Model selection using information criteria

Because the object of point forecasting is to minimize expected loss out-of­sample, it is not desirable to minimize approximation error (bias) when this entails adding considerable parameter estimation uncertainty. Thus, for example, model selection based on minimizing the sum of squared residuals, or maxi­mizing the R2, can lead to small bias and good in-sample fit, but very poor out-of-sample forecast performance.

A formal way to make this tradeoff between approximation error and estima­tion error is to use information criteria to select among a few competing models. When й = 1, information criteria (IC) have the form,

IC(p) = In 6 2(p) + pg(T) (27.3)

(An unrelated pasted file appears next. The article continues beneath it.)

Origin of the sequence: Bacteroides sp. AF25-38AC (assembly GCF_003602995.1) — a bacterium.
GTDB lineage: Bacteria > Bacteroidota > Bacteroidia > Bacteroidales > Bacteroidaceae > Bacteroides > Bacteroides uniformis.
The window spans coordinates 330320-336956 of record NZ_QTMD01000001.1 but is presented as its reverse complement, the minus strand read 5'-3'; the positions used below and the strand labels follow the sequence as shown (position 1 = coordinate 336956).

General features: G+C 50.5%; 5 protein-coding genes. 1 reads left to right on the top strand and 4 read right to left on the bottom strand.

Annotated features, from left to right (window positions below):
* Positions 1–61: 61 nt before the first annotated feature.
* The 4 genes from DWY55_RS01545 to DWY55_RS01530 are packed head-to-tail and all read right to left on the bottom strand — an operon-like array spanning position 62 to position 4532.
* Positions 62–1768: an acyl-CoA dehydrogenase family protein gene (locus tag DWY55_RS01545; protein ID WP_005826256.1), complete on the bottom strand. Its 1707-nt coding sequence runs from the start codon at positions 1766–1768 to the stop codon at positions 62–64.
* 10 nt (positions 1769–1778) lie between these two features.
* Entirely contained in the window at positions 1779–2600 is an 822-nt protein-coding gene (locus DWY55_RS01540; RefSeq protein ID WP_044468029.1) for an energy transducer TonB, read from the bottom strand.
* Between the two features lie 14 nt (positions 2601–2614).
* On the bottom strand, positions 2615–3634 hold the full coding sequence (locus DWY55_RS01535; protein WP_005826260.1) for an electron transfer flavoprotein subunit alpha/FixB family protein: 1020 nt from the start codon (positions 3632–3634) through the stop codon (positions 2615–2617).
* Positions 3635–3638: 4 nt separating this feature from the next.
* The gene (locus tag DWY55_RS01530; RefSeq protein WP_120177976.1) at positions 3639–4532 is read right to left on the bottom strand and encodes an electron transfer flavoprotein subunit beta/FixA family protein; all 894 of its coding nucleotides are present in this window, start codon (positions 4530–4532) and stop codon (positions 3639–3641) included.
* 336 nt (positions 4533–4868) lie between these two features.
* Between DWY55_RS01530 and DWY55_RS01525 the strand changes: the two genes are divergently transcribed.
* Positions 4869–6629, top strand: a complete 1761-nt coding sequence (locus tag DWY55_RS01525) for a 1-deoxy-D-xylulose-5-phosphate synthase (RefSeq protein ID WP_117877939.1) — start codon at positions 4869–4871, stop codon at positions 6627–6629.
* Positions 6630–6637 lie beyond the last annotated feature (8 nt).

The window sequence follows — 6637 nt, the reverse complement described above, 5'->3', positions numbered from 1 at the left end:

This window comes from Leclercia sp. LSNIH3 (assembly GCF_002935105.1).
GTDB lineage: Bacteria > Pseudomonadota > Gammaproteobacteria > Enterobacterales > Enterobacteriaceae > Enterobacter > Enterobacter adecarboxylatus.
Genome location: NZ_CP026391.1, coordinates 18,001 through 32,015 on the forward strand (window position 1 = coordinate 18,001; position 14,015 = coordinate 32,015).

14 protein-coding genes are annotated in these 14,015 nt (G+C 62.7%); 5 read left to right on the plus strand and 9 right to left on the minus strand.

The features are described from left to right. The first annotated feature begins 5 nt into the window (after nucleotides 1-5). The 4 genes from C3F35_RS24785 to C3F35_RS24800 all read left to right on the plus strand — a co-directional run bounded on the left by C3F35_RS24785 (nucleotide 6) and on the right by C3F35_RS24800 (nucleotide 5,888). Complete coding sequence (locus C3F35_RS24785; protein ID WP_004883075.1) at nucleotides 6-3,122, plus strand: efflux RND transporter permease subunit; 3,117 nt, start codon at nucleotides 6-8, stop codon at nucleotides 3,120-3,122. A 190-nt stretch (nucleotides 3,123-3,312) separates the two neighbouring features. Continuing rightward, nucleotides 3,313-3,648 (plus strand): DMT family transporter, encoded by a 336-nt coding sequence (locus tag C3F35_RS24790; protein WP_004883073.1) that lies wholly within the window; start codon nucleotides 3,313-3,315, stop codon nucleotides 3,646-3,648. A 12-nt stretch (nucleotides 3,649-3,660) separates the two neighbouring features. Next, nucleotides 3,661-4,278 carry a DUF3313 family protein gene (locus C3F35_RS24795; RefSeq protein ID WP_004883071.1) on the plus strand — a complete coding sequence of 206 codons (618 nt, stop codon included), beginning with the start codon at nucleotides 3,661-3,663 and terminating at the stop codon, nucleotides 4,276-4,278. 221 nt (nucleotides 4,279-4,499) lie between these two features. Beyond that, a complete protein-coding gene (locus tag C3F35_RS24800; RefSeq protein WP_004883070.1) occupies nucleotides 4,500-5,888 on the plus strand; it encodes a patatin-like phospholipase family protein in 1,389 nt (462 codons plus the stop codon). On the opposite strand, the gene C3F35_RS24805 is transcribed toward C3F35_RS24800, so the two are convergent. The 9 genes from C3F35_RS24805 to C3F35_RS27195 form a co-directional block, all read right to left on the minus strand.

where p is the dimension of 0, T is the sample size used for estimation, g(T) is a function of T with g(T) > 0 and Tg(T) ^ ^ and g(T) ^ 0 as T ^ ™, and 6 2(p) = SSR/T, where SSR is the sum of squared residuals from the (in-sample) estima­tion. Comparing two models using the information criterion (27.3) is the same as comparing two models by their sum of squared residuals, except that the model with more parameters receives a penalty. Under suitable conditions on this penalty and on the class of models being considered, it can be shown that a model selected by the information criterion is the best in the sense of the trade­off between approximation error and sampling uncertainty about 0. A precise statement of such conditions in AR models, when only the maximum order is known, can be found in Geweke and Meese (1981), and extensions to infinite order autoregressive models are discussed in Brockwell and Davis (1987) and, in the context of unit root tests, Ng and Perron (1995). The two most common information criteria are the Akaike information criterion (AIC), for which g(T) = 2/T, and Schwarz’s (1978) Bayes information criterion (BIC), for which g(T) = ln T/T.

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